“Last year was a bust because of the river water, but usually the trout show up in good numbers in Little Lake at the mouth of Alligator Pass,” he said. “It’s a well-known hotspot, and when the action begins, the boats pile in, so you have to be courteous. Once you leave Bayou Gentilly and get into Little Lake, I head towards Alligator Pass and start drifting about halfway across the lake. Usually, the wind will drift you towards Alligator Pass, and you can use your trolling motor to add some control to your drift if necessary. Just toss your plastic baits about 21/2 to 3 feet under a cork. Sometimes, you’ll catch your limit in only one pass, and sometimes, you’ll have to make several drifts. But when the trout get in there, there’ll be plenty for everybody.”

Lake Batolo

“I like to drift, starting right in the middle of the lake,” Broadus said, “and I like to work along the north shoreline off the various points and fish the current line that is almost always there. The mouth of the pass leading to Pointe Fienne is also a good place to drift. I find myself moving a lot around Lake Batola, but you should do pretty good in there this month and next.”

Pointe Fienne

“This is a very well-known fall hotspot, and it’s called a hotspot for good reason. It can be very productive, giving up both specks and reds,” he said. “Last year was not productive, but neither was anywhere else in Delacroix as far as trout is concerned, But I expect much better things this year, and it’s happening already.

“The whole of Pointe Fienne holds fish, but I’ll mostly drift along the whole northwest side, or I’ll drift the area near the pass into Bay Jack Nevette. I also see a lot of anglers and guides fishing along the south bank on both sides of the Pencil Canal, so that’s worth trying.”

Skippy Lake

Delacroix has traditionally been a top Louisiana destination for speckled trout and redfish.

“This is one of my favorite lakes in the late fall and even into January if it doesn’t get too cold,” Broadus said. “I’ll usually drift the northwest side of the lake around the cuts, and the tactic is pretty much the same everywhere. Cast live shrimp or soft plastics under a cork as you drift, and whenever you get some action, stick down your Power Pole and try to put a few fish in the boat. When the action stops, resume your drift or re-drift the same area.”

Broadus said all of these areas are good on moderate weather days, just before, between or after cold fronts blow through. The best action is always the day before and two days after a front, he said. For soft-plastic baits, he likes the Matrix shad in shrimp creole or lemonhead colors.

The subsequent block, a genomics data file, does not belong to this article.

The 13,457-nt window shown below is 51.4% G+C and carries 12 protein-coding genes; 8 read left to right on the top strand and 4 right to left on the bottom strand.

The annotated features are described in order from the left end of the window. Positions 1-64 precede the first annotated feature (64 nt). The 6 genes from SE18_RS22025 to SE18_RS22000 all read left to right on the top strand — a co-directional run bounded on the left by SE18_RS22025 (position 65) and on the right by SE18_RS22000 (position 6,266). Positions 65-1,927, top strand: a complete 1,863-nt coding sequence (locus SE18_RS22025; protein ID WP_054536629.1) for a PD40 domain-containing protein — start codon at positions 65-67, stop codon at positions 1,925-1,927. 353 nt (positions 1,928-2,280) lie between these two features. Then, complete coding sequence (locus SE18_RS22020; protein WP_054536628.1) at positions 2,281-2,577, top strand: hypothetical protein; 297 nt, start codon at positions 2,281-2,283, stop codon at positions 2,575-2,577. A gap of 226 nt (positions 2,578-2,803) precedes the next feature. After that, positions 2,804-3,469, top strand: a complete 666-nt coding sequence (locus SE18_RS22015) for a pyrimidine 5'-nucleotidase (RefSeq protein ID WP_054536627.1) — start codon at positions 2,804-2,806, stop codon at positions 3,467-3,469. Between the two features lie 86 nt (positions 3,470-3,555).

For reds, he suggests live or dead shrimp under a cork, fished in the same lakes, just closer to the shoreline near cuts, drains, points and coves.

On cold-weather days

Capt. Ron Broadus may change plans and locations during a day’s fishing to take advantages of warmer afternoon weather.

“When the cold weather sets in, the fish will go deep and huddle up, and you’ll want to fish soft plastics in purple/white or black/chartreuse in the deeper holes of Oak River and False Bayou,” he said. “In Oak River, you’ll see boats lined up from Orange Bayou to the Twin Pipelines, and Oak River will produce fish even on windy days. Just anchor at the cuts and drains and cast towards the middle of Oak River. Use a heavier jig head, 3/8- or ½-ounce, to make sure you get your bait all the way to the bottom or you just won’t catch fish.”

Broadus said the deep holes at the bends, turns and drains in False River are also productive in cold weather, as are the deeper sections of the Twin Pipelines between Lake John and Crooked Bayou.

Capt. Ron “Captain Ahab’s Charters” Broadus can be reached at 504-914-6063.

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About Rusty Tardo 359 Articles
Rusty Tardo grew up in St. Bernard fishing the waters of Delacroix, Hopedale and Shell Beach. He and his wife, Diane, have been married over 40 years and live in Kenner.